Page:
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How to Stop Junk Mail Forever

by Ryan Guina

Junk mail sucks. It wastes your time and money, and it wastes valuable resources. It can also be used to steal your identity. Unfortunately, there is no built-in spam filter for mailboxes like there is in your e-mail account. However, there are a few good ways to stop the mail at its source.

Stop Receiving Prescreened Offers for Credit Cards and Insurance

opt-out-prescreenOptOutPrescreen.com. You can stop receiving prescreened credit and insurance offers by opting out at OptOutPrescreen.com, the official Consumer Credit Reporting Industry website where consumers can Opt-In or Opt-Out of offers of credit or insurance. You can also achieve the same effects by calling 1-888-5-OPTOUT. Both options are free.

Opting out through the website or calling the number will remove you from their pre-screening list at the main credit bureaus (Experian, Equifax, Innovis, TransUnion). You will need to provide your Social Security Number and other personal information, but don’t worry, this site is legitimate. OptOutPrescreen.com is endorsed by the Federal Trade Commission.

Opt Out of Unsolicited Commercial Mail

Stop Junk MailYou can manually opt out of each catalog or other mailing by contacting companies directly, but that usually involves mailing in a form or making a phone call and waiting through 20 minutes of 80’s soft rock. No one wants to repeat that process more than once. Fortunately, there are a few companies ready to help you out.

Direct Marketing Association. The Direct Marketing Association’s (DMA) Mail Preference Service from many national companies for three years.  DMA charges a $1 fee to register for the service, but that is a small price to pay. When you register, your name will be put on a “delete” file and made available to direct-mail marketers. However, your registration will not stop mailings from organizations that do not use the DMA’s Mail Preference Service. To register with DMA’s Mail Preference Service, go to http://www.dmachoice.org. You can also opt out of commercial e-mails with the DMA Email Preference Service. Your online request will be effective for three years. It can take up to 90 days to take affect.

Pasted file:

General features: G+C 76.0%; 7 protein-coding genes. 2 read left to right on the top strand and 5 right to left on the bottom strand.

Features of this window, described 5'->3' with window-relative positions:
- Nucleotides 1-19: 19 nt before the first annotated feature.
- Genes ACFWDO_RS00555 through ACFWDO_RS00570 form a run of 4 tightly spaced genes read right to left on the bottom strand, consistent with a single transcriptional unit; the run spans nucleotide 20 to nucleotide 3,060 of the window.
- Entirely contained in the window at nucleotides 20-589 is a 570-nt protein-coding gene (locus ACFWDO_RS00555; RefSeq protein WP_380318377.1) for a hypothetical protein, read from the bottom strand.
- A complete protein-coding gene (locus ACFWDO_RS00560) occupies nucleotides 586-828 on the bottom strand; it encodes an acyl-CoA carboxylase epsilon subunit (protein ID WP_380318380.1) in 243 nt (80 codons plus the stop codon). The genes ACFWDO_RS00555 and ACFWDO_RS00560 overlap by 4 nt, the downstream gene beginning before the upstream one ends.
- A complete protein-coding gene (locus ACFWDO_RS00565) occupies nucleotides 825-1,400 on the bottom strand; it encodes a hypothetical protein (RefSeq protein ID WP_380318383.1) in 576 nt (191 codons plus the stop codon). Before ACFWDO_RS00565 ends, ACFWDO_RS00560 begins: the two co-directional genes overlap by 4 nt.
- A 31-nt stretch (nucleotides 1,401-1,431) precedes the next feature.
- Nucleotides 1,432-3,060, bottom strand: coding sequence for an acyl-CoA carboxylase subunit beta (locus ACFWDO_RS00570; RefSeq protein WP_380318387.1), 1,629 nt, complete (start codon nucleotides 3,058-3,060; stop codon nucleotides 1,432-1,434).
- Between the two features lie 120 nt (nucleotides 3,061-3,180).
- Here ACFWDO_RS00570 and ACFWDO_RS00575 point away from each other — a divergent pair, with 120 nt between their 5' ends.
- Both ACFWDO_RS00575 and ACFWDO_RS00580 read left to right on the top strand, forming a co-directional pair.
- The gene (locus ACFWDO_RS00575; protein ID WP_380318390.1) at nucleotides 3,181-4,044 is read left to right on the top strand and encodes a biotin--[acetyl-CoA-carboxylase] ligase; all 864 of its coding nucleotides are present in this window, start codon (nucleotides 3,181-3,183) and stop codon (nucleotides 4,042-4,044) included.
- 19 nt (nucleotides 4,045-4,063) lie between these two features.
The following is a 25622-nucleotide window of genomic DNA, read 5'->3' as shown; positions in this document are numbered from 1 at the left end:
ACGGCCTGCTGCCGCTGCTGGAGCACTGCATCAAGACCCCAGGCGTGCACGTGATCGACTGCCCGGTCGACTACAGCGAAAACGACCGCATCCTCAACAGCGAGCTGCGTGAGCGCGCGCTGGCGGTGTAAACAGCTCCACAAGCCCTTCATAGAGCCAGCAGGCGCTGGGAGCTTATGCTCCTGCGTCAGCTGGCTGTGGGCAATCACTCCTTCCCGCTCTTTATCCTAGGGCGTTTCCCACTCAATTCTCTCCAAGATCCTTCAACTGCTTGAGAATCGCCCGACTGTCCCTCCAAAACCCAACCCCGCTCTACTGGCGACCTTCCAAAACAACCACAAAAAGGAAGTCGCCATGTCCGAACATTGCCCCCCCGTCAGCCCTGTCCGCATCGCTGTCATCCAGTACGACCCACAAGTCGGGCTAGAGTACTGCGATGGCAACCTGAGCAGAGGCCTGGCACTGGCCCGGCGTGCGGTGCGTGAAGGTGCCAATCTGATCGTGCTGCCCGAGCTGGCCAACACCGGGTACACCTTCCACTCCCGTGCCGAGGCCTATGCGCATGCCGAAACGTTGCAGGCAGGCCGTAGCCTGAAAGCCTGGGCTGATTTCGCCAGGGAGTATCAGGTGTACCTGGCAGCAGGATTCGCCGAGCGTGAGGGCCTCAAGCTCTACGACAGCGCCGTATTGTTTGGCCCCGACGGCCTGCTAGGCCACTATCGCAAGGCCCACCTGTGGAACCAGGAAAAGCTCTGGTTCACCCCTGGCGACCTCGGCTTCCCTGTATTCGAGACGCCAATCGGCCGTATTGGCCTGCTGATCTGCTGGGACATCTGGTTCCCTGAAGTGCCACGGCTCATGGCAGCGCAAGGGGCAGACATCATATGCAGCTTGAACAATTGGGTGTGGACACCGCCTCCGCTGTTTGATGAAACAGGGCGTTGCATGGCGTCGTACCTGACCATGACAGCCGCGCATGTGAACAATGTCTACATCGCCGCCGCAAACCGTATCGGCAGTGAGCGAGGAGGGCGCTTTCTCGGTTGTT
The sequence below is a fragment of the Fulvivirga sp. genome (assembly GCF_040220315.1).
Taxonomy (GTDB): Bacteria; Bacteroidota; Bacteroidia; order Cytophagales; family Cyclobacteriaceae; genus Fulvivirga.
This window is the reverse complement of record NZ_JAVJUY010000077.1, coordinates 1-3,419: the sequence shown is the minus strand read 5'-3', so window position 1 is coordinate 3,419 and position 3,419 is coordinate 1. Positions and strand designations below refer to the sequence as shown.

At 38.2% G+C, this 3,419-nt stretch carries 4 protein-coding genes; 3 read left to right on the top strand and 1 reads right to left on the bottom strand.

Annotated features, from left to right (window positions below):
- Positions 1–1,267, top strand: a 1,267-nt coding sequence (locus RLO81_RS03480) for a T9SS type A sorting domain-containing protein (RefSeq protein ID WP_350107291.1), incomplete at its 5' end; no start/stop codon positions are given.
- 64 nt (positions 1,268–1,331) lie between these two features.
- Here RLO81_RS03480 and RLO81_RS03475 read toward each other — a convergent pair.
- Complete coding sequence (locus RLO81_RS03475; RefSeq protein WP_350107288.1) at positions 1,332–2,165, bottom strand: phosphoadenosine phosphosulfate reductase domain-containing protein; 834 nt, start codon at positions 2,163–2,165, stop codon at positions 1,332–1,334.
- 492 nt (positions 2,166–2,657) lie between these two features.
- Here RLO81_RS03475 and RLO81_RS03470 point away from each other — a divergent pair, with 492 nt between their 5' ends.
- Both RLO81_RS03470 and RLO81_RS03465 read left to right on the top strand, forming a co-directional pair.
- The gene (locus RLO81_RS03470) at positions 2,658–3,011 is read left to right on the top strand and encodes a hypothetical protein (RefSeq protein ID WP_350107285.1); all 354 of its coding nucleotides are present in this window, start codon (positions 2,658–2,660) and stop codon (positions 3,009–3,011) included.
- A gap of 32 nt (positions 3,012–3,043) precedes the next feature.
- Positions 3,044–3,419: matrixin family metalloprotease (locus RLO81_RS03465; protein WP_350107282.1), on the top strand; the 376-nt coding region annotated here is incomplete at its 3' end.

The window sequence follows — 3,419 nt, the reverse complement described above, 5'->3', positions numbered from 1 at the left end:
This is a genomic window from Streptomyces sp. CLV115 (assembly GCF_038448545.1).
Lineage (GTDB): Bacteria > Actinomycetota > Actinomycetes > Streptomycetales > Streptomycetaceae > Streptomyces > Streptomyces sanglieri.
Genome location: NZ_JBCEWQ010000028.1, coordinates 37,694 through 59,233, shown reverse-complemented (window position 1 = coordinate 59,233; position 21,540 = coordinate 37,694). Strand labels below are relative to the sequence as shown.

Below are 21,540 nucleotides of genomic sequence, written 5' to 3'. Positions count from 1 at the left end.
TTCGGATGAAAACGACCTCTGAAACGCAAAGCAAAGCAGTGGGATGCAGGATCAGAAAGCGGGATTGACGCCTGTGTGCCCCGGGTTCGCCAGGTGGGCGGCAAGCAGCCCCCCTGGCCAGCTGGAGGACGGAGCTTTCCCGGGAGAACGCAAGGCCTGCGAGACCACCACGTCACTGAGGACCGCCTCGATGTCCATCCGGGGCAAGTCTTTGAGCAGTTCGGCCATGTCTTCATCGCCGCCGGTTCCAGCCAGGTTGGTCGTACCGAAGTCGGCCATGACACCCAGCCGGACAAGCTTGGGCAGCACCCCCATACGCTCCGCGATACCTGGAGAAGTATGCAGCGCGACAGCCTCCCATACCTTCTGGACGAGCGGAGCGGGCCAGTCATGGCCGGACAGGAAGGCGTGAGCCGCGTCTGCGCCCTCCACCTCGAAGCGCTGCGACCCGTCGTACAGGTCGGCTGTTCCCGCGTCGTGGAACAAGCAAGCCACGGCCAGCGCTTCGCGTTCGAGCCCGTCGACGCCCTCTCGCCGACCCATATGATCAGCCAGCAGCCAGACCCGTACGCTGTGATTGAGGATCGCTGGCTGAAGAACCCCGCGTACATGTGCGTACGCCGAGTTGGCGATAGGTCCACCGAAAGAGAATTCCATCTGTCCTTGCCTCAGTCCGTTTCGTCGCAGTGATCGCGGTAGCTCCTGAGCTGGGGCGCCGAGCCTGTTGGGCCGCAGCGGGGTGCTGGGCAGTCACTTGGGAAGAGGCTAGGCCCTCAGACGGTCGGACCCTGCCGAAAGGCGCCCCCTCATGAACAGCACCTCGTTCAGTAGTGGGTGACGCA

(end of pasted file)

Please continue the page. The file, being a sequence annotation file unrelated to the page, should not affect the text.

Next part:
If you want to stop mail from being sent to a deceased individual, you’ll need to register for the Deceased Do Not Contact List. To prevent direct mail from being sent to a person in your care, you must register for the Do Not Contact for Caregivers List.

Catalog Choice. Catalog Choice is another website where you can opt out of paper catalog mailings. Catalog Choice is free, and it can take at least twelve weeks to process your request.

Pay Options to Stop Junk Mail

The options above should stop most of the junk mail you receive, and I would recommend trying them for a few months before spending any money. However, if those options don’t stop it all, or you wish to try something else, the following options may work for you.

Tonic Mailstopper (formerly Green Dimes). Tonic Mailstopper charges $20 per year to remove you from junk e-mail and catalog lists, including over 1,000 different merchants. The folks at Mailstopper plant 5 trees for each new customer they bring on.

41pounds.org. According to 41pounds.org, the average American receives 41 pounds of junk mail each year. That is a lot of paper and a lot of waste! 41pounds.org offers to stop junk mail to your home for the price of $41 per year. 41pounds.org donates more than 1/3 of your fee to the environmental or community organization of your choice (from a wide selection on their website).